Two lawmakers from South Florida have announced that they are making a new push to study psychedelic drugs like magic mushrooms and ketamine in clinical settings to treat conditions like PTSD and depression.
Representative Michael Grieco and Senator Lauren Book filed bills directing the Department of Health to study psilocybin, ketamine, and MDMA as treatments for mental health conditions.
The bills would require the DOH and the Board of Medicine to submit a report by Sept. 2023, comparing psychedelic therapy to traditional treatments already in use.
Dr. John Huber the Chief Executive Officer at TripSitter Clinic and a mental health professional of over 20 years, responded to a few question we posed about the filed legislation.
Firstly, your thoughts on the bill?
This bill is exceptional! It gives scientists the opportunity to study psychedelics, and it increases our knowledge of how these medicines can help mental health patients. We are bound to see more discoveries in the psychedelic field should it pass.
Have you been working with the representatives and/or any other parties to put the legislation together and we’d be especially interested to know if you have worked with any lawyers or law firms on the proposed legislation?
No, we haven’t although we do support Representative Michael Grieco and Minority Leader Senator Lauren Book in their attempts at getting these bills passed. We would be happy to assist if they were to ask.
Can you give us some of the details of the bill and who it will benefit in requesting that the Department of Health study psilocybin, ketamine, and MDMA as treatments?
Are there specific demographics e.g.veterans or do you see that it is just time for relevant bodies to take these compounds more seriously and avenues for medical treatment?
The most important part of the bills is that they require the DOH and the Board of Medicine to submit a report by Sept. 2023, comparing psychedelic therapy to traditional treatments already in use.
People seeking treatment for mental health conditions are the ones most likely to benefit from the advances brought by the bill because they will have more alternatives for treatment.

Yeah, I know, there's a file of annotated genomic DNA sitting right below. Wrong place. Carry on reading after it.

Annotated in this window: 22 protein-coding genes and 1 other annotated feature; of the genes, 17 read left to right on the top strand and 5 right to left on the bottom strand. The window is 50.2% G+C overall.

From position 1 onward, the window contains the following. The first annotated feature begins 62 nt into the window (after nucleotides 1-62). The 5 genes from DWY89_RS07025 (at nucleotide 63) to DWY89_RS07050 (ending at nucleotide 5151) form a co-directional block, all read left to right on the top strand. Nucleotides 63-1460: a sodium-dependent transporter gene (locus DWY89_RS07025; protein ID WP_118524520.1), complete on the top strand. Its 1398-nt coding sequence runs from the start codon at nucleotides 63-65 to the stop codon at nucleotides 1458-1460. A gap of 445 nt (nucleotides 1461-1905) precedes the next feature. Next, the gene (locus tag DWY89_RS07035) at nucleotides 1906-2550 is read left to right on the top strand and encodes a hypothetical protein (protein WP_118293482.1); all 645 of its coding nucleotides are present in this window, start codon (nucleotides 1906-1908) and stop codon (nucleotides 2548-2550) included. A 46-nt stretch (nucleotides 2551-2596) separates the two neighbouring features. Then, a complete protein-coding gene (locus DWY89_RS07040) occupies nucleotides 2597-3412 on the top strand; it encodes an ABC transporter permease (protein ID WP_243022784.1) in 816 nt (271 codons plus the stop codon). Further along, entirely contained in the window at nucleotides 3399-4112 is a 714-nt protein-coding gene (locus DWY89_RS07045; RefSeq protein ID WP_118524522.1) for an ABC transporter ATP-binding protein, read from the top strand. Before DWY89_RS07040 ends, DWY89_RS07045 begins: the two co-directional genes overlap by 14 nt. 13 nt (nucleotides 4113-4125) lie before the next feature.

My only concern, knowing the process of research, human subject committees, and research ethics, that Sept 2023 may not be enough time to fully vet the results.
As you know around the country some cities have begun decriminalizing psychedelic compounds for personal and religious use. Do you feel that Florida should be looking at these sorts of proposals too?
Should a future regulatory environment include personal as well as medical use?
We believe Florida should legalize psychedelics for medical use alongside allowing adults personal and religious use.
Do you see the regulation of psychedelics for uses other than pharmaceuticals developing in the same way that cannabis has over the last decade?
Definitely. As more research on psychedelics comes out and the general public is better educated, we believe governments- both state and federal- will enact similar legislation to what we’ve seen in the cannabis industry.
Other thoughts on where this is all going and will we be seeing by say 2025 a much more liberal understanding of these compounds in the wider population as we now see with cannabis
By 2025 we believe people will have a much better understanding of psychedelics.
Efforts by celebrities like Joe Rogan and organizations like Tripsitter Clinic have done a lot to bring psychedelics like MDMA into the public lexicon, and scientific research will continue to give people better insights into what these compounds can do for them.
We will be observing Florida closely because it has the opportunity to be a national leader in psychedelics. By fostering research Florida will demonstrate to the community at large that psychedelics when used appropriately can not only be safe but an important part of one’s mental health.